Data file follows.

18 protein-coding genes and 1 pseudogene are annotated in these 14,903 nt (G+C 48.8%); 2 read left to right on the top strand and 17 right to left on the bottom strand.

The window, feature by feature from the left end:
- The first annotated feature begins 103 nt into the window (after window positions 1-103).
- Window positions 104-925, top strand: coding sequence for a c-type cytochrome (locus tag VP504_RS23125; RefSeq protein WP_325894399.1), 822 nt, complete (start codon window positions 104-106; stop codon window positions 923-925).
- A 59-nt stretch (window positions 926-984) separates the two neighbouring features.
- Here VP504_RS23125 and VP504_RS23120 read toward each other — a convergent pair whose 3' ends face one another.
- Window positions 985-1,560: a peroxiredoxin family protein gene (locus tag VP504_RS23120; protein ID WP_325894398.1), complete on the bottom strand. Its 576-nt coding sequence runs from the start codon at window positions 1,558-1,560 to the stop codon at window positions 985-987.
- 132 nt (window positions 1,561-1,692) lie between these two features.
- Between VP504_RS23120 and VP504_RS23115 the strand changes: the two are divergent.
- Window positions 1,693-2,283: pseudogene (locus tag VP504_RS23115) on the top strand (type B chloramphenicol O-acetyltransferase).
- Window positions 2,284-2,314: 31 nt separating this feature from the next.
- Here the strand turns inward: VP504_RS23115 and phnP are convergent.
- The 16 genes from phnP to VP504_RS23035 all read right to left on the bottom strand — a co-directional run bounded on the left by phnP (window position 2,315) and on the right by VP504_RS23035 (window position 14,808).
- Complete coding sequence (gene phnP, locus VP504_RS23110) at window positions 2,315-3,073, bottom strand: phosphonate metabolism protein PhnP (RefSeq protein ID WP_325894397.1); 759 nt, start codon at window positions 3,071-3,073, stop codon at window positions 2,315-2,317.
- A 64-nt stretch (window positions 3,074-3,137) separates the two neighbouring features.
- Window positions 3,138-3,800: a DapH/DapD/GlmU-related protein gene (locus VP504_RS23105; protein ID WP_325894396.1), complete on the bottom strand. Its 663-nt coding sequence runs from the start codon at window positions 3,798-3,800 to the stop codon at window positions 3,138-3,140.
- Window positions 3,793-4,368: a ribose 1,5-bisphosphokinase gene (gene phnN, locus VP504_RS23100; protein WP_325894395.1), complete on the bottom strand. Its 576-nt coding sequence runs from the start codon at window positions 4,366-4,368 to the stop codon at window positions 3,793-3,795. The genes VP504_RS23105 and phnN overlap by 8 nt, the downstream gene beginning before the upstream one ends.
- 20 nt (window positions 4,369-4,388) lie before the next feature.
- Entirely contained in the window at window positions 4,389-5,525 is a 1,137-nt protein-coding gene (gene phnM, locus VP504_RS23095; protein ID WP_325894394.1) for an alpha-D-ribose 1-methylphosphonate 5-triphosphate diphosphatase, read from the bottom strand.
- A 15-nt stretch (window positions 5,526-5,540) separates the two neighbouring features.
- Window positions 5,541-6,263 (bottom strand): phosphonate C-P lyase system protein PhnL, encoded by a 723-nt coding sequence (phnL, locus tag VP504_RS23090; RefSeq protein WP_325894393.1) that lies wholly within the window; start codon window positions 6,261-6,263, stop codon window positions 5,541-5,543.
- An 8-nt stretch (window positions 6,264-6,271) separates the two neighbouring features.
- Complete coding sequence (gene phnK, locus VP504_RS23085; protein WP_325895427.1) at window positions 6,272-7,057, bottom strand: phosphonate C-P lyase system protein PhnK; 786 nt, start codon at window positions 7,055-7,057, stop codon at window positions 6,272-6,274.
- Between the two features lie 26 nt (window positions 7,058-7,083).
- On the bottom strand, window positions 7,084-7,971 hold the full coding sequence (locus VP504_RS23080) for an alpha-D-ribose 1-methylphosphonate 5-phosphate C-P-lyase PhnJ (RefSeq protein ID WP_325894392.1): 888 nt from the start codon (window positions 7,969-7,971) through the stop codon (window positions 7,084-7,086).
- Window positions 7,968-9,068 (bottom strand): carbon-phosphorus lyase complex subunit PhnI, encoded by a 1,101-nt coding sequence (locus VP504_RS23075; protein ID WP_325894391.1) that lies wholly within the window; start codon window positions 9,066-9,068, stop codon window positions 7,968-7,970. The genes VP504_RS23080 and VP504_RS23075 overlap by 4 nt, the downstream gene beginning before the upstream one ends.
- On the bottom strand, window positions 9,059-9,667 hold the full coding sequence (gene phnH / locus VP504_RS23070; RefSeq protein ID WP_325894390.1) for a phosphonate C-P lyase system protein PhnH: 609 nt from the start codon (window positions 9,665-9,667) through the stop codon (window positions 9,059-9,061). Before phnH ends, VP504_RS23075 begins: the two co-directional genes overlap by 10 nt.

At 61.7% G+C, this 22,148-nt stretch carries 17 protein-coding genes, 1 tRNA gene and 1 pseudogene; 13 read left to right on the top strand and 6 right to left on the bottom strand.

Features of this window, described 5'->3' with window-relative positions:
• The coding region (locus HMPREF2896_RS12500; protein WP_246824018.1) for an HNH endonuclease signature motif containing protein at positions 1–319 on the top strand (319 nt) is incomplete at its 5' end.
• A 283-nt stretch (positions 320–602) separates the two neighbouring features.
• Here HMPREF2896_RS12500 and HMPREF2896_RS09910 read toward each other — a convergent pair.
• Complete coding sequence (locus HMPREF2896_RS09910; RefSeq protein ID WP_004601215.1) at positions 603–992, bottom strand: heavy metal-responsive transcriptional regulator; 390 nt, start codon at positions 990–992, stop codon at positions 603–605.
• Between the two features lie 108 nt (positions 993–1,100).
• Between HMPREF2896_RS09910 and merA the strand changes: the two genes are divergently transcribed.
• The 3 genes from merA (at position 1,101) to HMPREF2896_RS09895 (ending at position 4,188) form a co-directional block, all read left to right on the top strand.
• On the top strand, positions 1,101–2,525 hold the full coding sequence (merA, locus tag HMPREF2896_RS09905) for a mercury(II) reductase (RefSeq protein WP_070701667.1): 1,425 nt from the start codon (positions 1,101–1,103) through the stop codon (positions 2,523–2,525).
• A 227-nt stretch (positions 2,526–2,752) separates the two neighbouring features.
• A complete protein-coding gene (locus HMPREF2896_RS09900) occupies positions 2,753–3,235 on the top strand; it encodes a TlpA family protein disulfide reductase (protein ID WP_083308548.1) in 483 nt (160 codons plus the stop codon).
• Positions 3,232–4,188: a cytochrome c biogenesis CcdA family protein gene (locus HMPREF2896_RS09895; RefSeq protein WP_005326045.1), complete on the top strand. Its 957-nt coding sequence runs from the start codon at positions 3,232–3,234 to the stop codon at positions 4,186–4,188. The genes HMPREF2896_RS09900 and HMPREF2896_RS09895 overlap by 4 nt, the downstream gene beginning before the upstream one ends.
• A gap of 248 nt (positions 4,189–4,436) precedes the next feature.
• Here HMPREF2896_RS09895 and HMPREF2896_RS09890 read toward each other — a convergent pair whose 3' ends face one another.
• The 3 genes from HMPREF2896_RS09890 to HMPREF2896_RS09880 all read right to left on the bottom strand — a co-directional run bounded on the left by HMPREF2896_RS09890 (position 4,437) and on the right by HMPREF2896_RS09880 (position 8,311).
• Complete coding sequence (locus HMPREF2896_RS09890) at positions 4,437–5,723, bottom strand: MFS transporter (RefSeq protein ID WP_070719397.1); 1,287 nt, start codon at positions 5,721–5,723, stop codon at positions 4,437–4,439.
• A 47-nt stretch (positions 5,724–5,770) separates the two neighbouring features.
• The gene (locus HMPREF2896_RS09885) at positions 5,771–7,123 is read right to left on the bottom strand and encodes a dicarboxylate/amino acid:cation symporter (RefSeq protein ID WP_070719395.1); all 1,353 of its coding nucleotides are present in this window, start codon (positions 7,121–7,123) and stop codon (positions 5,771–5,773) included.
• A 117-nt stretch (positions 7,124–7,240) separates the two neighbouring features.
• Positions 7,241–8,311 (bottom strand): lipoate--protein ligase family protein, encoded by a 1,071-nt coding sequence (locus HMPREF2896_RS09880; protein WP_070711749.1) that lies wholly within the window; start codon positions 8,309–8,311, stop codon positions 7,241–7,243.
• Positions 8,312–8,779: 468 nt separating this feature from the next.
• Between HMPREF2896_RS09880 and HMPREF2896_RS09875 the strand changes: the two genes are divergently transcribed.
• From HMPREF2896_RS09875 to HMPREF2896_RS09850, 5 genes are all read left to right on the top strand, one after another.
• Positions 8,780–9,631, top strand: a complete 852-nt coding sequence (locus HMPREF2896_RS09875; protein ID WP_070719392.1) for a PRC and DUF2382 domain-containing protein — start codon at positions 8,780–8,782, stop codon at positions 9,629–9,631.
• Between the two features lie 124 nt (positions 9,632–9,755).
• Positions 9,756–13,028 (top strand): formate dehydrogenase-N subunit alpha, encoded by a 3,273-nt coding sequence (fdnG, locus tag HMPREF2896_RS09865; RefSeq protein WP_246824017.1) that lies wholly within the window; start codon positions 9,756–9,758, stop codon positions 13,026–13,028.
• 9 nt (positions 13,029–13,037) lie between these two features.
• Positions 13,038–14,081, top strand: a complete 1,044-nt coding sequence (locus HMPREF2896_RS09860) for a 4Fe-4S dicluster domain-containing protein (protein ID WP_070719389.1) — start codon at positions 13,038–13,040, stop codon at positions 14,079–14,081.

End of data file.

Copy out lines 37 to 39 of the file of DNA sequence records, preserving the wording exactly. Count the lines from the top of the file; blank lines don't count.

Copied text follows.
• On the top strand, positions 1,101–2,525 hold the full coding sequence (merA, locus tag HMPREF2896_RS09905) for a mercury(II) reductase (RefSeq protein WP_070701667.1): 1,425 nt from the start codon (positions 1,101–1,103) through the stop codon (positions 2,523–2,525).
• A 227-nt stretch (positions 2,526–2,752) separates the two neighbouring features.
• A complete protein-coding gene (locus HMPREF2896_RS09900) occupies positions 2,753–3,235 on the top strand; it encodes a TlpA family protein disulfide reductase (protein ID WP_083308548.1) in 483 nt (160 codons plus the stop codon).